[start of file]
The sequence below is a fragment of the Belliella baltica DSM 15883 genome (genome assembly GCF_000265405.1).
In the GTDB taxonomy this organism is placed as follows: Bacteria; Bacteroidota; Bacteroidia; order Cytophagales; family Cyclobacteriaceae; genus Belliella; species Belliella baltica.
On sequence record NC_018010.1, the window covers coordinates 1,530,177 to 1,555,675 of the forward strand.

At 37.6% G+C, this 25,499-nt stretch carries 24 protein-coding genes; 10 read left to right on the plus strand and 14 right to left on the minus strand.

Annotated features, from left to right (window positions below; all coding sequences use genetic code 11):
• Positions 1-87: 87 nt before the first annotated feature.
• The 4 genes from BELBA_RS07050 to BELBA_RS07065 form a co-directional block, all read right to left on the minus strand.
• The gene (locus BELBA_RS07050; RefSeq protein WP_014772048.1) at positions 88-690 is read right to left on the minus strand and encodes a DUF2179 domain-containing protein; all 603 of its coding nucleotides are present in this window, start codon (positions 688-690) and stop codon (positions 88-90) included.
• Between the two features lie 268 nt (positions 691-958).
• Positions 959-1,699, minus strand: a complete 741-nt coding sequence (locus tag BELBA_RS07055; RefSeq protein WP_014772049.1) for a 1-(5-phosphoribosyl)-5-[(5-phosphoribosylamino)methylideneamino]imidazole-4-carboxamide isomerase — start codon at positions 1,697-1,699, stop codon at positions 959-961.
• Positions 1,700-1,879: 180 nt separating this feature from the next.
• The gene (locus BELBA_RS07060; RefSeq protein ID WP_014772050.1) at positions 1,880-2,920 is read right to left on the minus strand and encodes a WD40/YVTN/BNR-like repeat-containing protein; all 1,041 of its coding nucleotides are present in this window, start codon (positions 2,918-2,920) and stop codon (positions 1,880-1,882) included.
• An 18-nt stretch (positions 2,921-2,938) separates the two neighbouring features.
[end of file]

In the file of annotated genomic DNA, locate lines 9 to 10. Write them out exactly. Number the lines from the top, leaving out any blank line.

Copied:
• Between the two features lie 268 nt (positions 691-958).
• Positions 959-1,699, minus strand: a complete 741-nt coding sequence (locus tag BELBA_RS07055; RefSeq protein WP_014772049.1) for a 1-(5-phosphoribosyl)-5-[(5-phosphoribosylamino)methylideneamino]imidazole-4-carboxamide isomerase — start codon at positions 1,697-1,699, stop codon at positions 959-961.